Two men, two hacks, two very different outcomes…

Simon Woodhead

Simon Woodhead

21st October 2014

We offer more fraud mitigation tools than any other carrier. We give data away freely which is used by others in their own products and networks. Finally, we go out of our way to educate and inform, in the hope of helping the industry thwart this threat and, quite frankly, to give our customers a better chance of avoiding a business-busting attack. Our business could be quite literally ten times the size if we took the reactive token-gesture approach of some of our competitors but that conflicts with our values. We’ve nevertheless doubled in size again in the last twelve months, hopefully with customers that’ll be with us for the long-term, because you like what we do.

From that position I have in the past got somewhat grumpy with those unable to help themselves and this was the premise for a talk I gave with ITSPA alongside the Convergence Summit South. I only had two 10 minute slots (part 1 and 2 slides) so couldn’t give the “full talk” and instead discussed the last year – why we’d written our VoIP Fraud Analysis, some of the people I’d met along the way, and moreover the lessons learned. I was deliberately a little bit confrontational, saying ITSPs were walking around with a “mug me” sticker on their forehead and suggesting that from the experience of many many talks over the last year, they’d leave the room and do nothing, but goading them to prove me wrong. I’ve said the same in blog posts over the last year too, the old adage of being able to lead a horse to water but being unable to make it drink, continuing to prove true. One competitor in the room made copious amounts of notes so some of the features we offer may make it into their platform to some degree at some point – they’ll be years after we implemented them and not as good, I’m confident – but when we reject traffic for a hacked customer who then overflows it to them (and they complete it) there is little point us rejecting it in the first place!

Against that background we’ve had two really interesting support tickets that I wanted to discuss. The first, was from a long-standing customer who quite regularly receives blacklist alerts which are standard and enforced across every account. These alert to calls we reject heading for known bad numbers, both those from our various feeds and critically the “test numbers” we identified in VoIP Fraud Analysis that are used to prove a compromise sometimes long before a visible attack. This particular customer has these alerts sent by SMS as well as to his engineering team and is one we have reached out to manually in days gone by before they were sent automatically. We know this has proved valuable and is appreciated. However, some weekends ago the customer concerned exhausted his credit limit with calls to Cuba. He promptly opened a support ticket along the lines of “I’ve been hacked and you didn’t tell me”, to which we replied in a more polite form of “You haven’t configured any settings – it isn’t magic. The reconnaissance for this attack could have been weeks ago and you’d probably have had blacklist alerts then.” Said customer still has no limits configured on his account.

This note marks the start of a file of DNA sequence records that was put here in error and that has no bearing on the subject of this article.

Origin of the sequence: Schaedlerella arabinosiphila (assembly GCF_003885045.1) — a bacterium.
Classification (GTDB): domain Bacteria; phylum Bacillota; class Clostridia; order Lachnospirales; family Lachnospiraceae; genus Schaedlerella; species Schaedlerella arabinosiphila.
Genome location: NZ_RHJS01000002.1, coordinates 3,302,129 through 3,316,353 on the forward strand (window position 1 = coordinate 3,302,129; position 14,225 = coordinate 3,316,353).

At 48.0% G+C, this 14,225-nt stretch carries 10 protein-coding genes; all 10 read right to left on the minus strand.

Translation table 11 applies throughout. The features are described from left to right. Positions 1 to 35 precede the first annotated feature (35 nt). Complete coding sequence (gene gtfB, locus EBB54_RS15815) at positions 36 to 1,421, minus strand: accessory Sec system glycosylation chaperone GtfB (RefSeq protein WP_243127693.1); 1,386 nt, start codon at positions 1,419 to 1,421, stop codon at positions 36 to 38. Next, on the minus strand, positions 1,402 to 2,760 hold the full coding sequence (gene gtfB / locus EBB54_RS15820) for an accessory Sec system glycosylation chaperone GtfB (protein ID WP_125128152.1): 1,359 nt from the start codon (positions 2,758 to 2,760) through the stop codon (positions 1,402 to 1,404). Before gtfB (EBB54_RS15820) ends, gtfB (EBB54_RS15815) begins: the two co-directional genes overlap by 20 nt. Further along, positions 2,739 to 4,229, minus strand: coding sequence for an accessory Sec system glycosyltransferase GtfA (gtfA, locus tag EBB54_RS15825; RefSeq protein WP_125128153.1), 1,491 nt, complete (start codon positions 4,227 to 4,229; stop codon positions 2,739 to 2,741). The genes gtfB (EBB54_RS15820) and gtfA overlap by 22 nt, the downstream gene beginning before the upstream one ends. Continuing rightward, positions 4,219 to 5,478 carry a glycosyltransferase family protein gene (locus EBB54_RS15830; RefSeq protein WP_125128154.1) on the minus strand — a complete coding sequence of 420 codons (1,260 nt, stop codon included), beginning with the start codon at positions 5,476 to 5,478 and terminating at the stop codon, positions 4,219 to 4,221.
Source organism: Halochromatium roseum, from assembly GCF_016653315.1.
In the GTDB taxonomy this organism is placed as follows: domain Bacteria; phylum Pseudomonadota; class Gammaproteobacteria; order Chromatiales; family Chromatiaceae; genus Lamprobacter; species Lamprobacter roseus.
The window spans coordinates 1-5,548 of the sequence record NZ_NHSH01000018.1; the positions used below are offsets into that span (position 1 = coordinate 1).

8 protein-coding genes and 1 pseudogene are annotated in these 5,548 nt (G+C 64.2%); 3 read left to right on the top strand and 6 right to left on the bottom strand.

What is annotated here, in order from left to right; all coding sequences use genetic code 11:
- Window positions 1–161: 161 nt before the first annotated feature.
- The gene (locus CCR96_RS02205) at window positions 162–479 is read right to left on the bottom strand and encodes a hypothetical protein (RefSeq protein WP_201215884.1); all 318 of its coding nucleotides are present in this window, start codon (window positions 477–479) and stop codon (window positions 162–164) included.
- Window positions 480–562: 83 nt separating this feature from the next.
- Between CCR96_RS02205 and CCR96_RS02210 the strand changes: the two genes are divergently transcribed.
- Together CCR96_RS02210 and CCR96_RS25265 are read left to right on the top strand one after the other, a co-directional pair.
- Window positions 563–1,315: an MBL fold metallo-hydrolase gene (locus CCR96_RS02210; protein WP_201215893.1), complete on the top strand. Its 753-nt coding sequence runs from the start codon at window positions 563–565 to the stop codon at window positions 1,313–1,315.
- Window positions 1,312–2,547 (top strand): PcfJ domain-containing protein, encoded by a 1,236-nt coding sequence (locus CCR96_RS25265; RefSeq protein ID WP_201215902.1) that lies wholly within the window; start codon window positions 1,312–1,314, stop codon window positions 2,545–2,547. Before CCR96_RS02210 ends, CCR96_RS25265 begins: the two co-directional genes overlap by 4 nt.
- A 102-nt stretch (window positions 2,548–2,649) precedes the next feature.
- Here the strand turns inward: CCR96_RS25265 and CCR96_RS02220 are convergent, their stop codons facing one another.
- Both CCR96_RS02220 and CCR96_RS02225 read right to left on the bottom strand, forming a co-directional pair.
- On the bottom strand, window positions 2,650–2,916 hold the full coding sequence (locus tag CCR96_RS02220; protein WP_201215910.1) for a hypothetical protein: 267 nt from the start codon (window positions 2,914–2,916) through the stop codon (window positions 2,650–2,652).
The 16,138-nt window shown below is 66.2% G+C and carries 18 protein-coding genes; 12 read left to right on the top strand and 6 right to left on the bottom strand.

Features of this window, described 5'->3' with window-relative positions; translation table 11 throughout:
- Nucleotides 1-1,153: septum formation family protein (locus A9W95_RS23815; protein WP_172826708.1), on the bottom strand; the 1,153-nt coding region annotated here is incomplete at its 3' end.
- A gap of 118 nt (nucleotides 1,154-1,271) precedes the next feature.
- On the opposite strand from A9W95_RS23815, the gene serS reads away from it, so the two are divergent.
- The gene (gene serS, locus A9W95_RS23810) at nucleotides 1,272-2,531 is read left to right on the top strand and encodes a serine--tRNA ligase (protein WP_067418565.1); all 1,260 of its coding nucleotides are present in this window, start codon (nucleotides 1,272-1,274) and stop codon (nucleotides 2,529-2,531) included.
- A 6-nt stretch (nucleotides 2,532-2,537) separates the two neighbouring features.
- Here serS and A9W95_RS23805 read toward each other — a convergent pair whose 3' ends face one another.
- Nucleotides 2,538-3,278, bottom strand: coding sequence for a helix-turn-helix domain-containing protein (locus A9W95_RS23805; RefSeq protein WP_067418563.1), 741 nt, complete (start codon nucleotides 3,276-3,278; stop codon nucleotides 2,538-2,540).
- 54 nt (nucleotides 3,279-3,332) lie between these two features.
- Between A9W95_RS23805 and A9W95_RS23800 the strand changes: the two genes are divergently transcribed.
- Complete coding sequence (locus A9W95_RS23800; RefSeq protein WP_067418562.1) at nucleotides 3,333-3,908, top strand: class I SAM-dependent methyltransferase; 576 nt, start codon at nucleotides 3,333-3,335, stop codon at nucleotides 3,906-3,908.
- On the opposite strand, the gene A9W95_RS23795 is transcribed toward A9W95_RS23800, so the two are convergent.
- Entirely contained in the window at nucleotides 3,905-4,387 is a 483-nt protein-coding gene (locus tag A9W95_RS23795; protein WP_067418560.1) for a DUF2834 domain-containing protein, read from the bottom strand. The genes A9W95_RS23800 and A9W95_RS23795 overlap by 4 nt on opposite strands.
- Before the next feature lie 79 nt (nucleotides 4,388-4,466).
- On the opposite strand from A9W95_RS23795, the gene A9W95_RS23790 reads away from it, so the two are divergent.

By complete contrast, a newer customer had a zero-cost hack today. Unlike longer-standing customers who tend to have a single IP-authenticated trunk with us, this customer has trunks configured Simwood-side for each end user. That immediately makes the default blacklist alerts more useful as they uniquely identify the trunk with the issue and enable it to be disabled without affecting the overall account. It also means each trunk gets a set of default limits which apply some of our more advanced features out the box. Ironically, this customer hadn’t configured any limits himself either and the basis of his support ticket was confusion over why we were blocking his calls! One of his end user installations was compromised and within the space of 15 minutes we rejected nearly 16,000 calls from them before the trunk was disabled altogether manually. Initially the default limit of 1 call to known hotspot countries per 12 hours kicked in once the second call to a problem area had been detected. It is pure luck that the first call to a problem country some hours before didn’t answer, but the result is that this intrusion cost our customer absolutely nothing. He quite rightly did not overflow the calls we had rejected to another carrier, he quite rightly used trunks per end-user and whilst he hadn’t specifically configured any settings for that customer, the defaults did their job.

The relevant settings only have default values configured when using trunks, and are only a subset of the features that can be applied at both account and trunk level. These settings have always been available in our API but are now easier than ever with our new portal. Whilst I can appreciate the satisfaction in making me grumpy, and I feel the release in insulting a room full of people, we’d all be much better off if customers configured the features available to them! Non-customers: our message to you is either beat up your carrier to copy them faster or move your traffic to Simwood! You can sign up for an account instantly online and have the benefit of these today.

Now, what are you going to do?

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